Fig. 3.

Characterizing mechanisms of gastruloid elongation. (A) Schematic of the gastruloid live-imaging protocol. Gastruloids are placed in 50% Matrigel to limit lateral movement during live imaging. (B) Left: Frame from a live-imaging experiment at 101 h after aggregation, in which the gastruloid has begun to extrude a posterior cap. (B) Right: Mean velocity field generated from the previous hour of imaging using particle image velocimetry (PIV). Heat map represents magnitude of velocity vectors, with arrows indicating direction. (C) Left: Frame from a live-imaging experiment at 113 h after aggregation. Right: PIV analysis from the previous hour of the time lapse, with the outward movement of the posterior tip subtracted. (D) Kymograph generated from a vertical line along the gastruloid major axis using the sample shown in C. (E) Representative images of EdU staining at various time points during gastruloid elongation. (F) Quantification of EdU profiles for 102 h and 120 h gastruloids. (G,H) Sample images of DAPI, BraGFP, Snail and E-cad at 94 h before physical elongation has begun (G), or 102 h, at the start of elongation (H). (I) Quantification of BraGFP, Snail and E-cad spatial profiles at 102 h. The BraGFP curve is aggregated for both staining treatments. a.u., arbitrary units. Scale bars: 200 μm (unless labeled otherwise).

At the onset of elongation (96 h post-seeding), we observed the extrusion of a rigid cap-like domain (Fig. 3B, left; Movie 1), and endpoint imaging confirmed that only this domain expressed BraGFP, marking it as the nascent posterior. PIV analysis revealed that early during elongation the posterior and anterior portions of the tissue flowed apart at a rate of ∼10-15 μm/h (Fig. 3B, right; Movie 1). Later, between 109 and 120 h, the gastruloid exhibited steady, unidirectional elongation of the posterior domain (Fig. 3C, left; Movie 2). We performed PIV analysis to measure tissue flows relative to the elongating posterior; this analysis revealed that cells exited the posterior pole and moved anteriorly at a rate of ∼10-15 μm/h to drive overall outward displacement of a rigid posterior domain (Fig. 3C, right). An independent analysis of kymographs from the time-lapse movies revealed an elongation rate of ∼13 μm/h (Fig. 3D), corroborating the results from the PIV analysis. These live-imaging data further pinpointed two processes that may be important for posterior elongation. First, we observed that elongation occurs without significant thinning near the posterior domain, necessitating a role for cell proliferation to maintain tissue width. Second, the extrusion of a rigid posterior cap from a more dynamic tissue domain suggests that differences in cell-cell adhesion and mechanical properties between these two tissue regions may play an important role. Such a difference in cell–cell adhesion would be consistent with prior studies showing that the canonical adhesion regulator E-cadherin (E-cad; cadherin 1) is expressed specifically in the posterior domain of elongating gastruloids (Hashmi et al., 2022; van den Brink et al., 2014), although others have reported an E-cad-expressing core along the entire A-P axis of the gastruloid at 120 h (Vianello and Lutolf, 2020 preprint).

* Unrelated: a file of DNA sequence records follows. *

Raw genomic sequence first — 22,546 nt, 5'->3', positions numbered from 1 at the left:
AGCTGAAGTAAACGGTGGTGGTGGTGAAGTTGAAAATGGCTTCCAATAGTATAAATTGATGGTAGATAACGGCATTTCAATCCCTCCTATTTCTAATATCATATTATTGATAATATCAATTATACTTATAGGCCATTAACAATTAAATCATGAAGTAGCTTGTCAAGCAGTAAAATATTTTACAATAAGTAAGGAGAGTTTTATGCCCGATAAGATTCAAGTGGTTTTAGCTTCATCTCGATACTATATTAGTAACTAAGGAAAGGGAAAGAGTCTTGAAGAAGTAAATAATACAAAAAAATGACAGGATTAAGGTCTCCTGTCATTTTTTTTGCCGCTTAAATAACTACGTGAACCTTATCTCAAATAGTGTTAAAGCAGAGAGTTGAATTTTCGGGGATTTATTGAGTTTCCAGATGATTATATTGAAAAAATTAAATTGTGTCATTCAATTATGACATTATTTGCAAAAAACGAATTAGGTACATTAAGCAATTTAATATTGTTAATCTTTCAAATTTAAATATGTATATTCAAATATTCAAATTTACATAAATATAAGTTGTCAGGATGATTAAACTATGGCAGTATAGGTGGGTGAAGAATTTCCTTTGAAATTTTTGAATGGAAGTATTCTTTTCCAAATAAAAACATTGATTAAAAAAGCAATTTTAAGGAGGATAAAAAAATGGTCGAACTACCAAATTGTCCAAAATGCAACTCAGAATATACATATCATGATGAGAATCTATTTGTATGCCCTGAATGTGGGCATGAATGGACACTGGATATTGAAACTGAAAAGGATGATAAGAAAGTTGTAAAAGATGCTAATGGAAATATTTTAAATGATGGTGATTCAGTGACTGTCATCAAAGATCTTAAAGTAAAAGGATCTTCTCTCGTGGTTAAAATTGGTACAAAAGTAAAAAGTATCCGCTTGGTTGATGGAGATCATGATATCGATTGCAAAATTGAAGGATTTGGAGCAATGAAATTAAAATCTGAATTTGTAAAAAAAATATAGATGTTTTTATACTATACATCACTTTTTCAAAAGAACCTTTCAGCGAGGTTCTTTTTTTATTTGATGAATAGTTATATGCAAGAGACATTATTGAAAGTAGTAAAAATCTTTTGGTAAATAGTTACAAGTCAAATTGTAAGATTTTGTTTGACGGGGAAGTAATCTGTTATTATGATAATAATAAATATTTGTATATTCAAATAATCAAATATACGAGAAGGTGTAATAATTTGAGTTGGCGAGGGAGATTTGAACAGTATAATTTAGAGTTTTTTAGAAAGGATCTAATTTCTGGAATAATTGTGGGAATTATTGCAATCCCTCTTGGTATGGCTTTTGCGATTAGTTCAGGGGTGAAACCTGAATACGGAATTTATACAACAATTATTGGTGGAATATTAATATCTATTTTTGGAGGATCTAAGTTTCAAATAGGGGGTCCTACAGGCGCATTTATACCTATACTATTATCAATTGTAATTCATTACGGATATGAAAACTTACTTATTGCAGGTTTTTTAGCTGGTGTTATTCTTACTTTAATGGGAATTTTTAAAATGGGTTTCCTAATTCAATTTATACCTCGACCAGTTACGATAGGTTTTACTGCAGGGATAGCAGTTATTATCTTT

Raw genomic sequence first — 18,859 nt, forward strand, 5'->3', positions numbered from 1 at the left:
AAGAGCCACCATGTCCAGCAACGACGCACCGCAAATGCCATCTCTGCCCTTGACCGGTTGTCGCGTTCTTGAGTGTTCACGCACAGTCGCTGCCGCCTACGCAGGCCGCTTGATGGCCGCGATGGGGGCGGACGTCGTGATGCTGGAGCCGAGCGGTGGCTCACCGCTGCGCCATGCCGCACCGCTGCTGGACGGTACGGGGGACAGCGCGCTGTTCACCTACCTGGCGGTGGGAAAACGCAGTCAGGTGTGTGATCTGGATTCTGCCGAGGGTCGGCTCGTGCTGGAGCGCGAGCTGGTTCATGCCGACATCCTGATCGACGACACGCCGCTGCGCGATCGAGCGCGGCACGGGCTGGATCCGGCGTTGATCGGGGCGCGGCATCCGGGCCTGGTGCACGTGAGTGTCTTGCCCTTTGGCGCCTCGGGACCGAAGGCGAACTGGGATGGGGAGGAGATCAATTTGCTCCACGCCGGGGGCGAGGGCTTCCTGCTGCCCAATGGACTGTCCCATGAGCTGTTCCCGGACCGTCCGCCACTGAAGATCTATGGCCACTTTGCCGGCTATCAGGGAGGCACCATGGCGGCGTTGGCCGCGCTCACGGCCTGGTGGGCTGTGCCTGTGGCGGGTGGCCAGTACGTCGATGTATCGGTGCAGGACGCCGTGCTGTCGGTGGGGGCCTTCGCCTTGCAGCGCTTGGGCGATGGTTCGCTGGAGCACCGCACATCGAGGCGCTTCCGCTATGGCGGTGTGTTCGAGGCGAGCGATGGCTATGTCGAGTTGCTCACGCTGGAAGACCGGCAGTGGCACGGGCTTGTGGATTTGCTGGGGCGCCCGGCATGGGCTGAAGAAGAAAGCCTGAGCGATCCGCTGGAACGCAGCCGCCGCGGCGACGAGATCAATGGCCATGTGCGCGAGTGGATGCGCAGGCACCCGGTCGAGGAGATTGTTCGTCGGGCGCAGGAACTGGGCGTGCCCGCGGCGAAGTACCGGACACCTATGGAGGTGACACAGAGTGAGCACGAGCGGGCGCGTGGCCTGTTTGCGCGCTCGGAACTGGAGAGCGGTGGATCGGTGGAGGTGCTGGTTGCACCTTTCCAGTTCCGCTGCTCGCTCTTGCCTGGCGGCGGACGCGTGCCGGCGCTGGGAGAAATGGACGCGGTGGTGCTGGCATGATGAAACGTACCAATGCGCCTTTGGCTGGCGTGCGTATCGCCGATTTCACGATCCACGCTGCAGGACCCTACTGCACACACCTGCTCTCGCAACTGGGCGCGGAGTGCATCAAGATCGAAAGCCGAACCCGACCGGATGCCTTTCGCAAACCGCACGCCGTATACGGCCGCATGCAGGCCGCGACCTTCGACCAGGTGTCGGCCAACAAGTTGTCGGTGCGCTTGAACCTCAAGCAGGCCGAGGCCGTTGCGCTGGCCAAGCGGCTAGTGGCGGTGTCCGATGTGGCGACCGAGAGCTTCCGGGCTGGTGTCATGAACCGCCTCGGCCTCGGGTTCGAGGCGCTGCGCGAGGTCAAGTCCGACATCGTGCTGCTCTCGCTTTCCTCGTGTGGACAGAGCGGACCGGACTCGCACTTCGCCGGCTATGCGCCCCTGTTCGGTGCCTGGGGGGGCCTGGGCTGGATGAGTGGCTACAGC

We next set out to confirm the local regulation of proliferation and cell–cell adhesion using more direct methods. We used a 5-ethynyl-2′-deoxyuridine (EdU) staining method to assess proliferation, which revealed that although proliferation was homogeneous in early gastruloids, a posterior-to-anterior gradient emerged as elongation proceeded (Fig. 3E,F). To characterize local differences in cell–cell adhesion, we stained for both E-cad and the epithelial-mesenchymal transition-associated transcription factor Snail, factors for which expression often correlates with a tissue's material properties because of their impacts on cell movement and cell–cell contact strength (Barriga and Mayor, 2019). We found that E-cad expression is restricted to the presumptive posterior just prior to gastruloid elongation, with Snail+ cells surrounding this domain (Fig. 3G). Later during elongation, E-cad was expressed only at the posterior cap, whereas Snail protein was expressed in a band just anterior to this cap (Fig. 3H,I). Overall, our data support a model in which posterior elongation is driven by two distinct processes: (1) localized cell proliferation at the posterior end to support elongation without tissue thinning, and (2) continued posterior displacement of a rigid E-cad+ cap by newly added Snail+ cells.